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One hundred years after the deportations and mass murder of Armenians, Assyrians, and other peoples in the final years of the Ottoman Empire, the history of the Armenian Genocide remains a victim of historical distortion, state-sponsored falsification, and the deep divisions between Armenians and Turks. Working together for the first time, Turkish, Armenian, and other scholars present here the most accurate reconstruction of what happened and why. This book is the product of a decade of scholarly encounters that launched intense investigations by historians and other social scientists dedicated to honest exploration of one of history's greatest tragedies. While the word "genocide" still divides communities, there is no longer any serious doubt that the Young Turk government ordered and carried out in 1915-1916 mass deportations and massacres targeted toward designated ethnoreligious groups. This volume includes reviews of the historical debates surrounding these events, portraits of the perpetrators, detailed accounts of the massacres themselves, and reflections on the broader implications of what happened then on what might happen now.
Here history is not only the stories that we tell about the past but the foundation on which might be built new understandings of the present and possible futures.
Ronald Grigor Suny is Charles Tilly Collegiate Professor of History at the University of Michigan. Fatma Muge Goecek is Associate Professor of Sociology at the University of Michigan. Norman M. Naimark is Robert and Florence McDonnell Professor in East European Studies at Stanford University.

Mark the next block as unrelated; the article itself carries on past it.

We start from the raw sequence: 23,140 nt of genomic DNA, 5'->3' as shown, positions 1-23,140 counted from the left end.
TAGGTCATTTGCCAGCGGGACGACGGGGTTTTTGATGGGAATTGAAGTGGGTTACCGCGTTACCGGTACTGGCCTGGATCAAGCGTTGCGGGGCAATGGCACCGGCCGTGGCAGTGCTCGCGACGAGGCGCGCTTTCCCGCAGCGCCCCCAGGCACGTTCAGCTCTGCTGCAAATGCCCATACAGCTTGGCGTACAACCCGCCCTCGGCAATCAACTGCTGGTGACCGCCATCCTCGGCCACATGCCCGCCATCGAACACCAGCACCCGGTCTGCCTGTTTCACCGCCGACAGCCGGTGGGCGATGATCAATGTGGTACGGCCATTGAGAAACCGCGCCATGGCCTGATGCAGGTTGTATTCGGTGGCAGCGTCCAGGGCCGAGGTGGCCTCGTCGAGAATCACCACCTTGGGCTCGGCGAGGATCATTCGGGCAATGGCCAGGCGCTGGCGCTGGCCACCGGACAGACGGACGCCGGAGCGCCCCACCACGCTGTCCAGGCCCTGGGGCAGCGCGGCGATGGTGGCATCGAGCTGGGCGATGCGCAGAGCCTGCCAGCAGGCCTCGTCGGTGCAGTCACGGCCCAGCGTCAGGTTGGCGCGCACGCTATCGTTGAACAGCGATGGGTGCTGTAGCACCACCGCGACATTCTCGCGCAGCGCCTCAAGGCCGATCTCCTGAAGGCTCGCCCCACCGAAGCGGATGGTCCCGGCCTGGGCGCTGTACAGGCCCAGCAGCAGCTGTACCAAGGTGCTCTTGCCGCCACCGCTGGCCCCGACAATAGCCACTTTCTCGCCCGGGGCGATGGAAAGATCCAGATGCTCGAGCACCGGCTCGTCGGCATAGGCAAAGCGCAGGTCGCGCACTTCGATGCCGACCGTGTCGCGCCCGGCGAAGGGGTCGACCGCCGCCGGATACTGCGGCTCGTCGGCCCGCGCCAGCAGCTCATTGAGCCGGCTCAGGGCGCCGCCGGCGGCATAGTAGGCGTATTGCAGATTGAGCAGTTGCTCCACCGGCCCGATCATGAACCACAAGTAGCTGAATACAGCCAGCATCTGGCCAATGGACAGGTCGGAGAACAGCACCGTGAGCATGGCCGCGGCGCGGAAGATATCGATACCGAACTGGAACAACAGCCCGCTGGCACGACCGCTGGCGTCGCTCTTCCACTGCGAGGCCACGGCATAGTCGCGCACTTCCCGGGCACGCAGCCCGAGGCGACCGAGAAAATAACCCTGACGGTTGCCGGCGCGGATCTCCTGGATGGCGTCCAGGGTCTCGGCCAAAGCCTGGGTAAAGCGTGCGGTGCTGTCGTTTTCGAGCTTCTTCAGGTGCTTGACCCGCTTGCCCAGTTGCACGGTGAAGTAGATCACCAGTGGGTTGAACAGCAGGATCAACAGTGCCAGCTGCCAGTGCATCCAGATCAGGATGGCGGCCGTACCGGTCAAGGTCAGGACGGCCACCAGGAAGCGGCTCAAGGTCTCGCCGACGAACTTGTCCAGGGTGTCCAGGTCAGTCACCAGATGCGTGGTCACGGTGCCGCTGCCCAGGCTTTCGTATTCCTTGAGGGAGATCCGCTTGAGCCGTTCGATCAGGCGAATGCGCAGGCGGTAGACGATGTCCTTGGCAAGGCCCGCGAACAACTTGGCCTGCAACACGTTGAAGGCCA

Preface- Norman M. Naimark ; Introduction: Leaving It to the Historians-Ronald Grigor Suny and Fatma Muge Gocek ; Part I Historiographies of the Genocide ; Ch 1. Writing Genocide: The Fate of the Ottoman Armenians in Western Historiographies- Ronald Grigor Suny ; Ch 2. Reading Genocide: Turkish Historiography on the Armenian Ethnic Cleansing- Fatma Muge Gocek ; Part II On the Eve of Catastrophe ; Ch3. The Silence of the Land: Agrarian Relations, Ethnicity, and Power- Stephan H. Astourian ; Ch 4. What was Revolutionary about Armenian Political Parties in the Ottoman Empire?- Gerald J. Libaridian ; Ch 5. Non-Muslims in the Ottoman Army and the Ottoman Defeat in the Balkan War of 1912-1913- Fikret Adanir ; Ch 6. From Patriotism to Mass Murder: Dr. Mehmed Reshid (1873-1919)- Hans-Lukas Kieser ; Part III Genocide in International Context ; Ch 7. The Politics and Practice of the Russian Occupation of Armenia, 1915-February 1917- Peter Holquist ; Ch 8. Germany and the Young Turks: Revolutionaries into Statesmen- Eric D. Weitz ; Ch 9. Who Still Talked about the Extermination of the Armenians? German Talk and German Silences- Margaret Lavinia Anderson ; Part IV Genocide in Local Context ; Ch 10. Zeytun and the Commencement of the Armenian Genocide- Aram Arkun ; Ch 11. The Ottoman Treatment of the Assyrians- David Gaunt ; Ch 12. The First World War and the Development of the Armenian Genocide- Donald Bloxham ; Ch 13. Pouring a People into the Desert: The "Definitive Solution" of the Unionists to the Armenian Question- Fuat Dundar ; Part V Continuties ; Ch 14. "Turkey for the Turks": Demographic Engineering in Eastern Anatolia, 1914-1945- Ugur Umit Ungor ; Ch 15. Renewal and Silence: Unionist Policies After World War I- Erik Jan Zurcher
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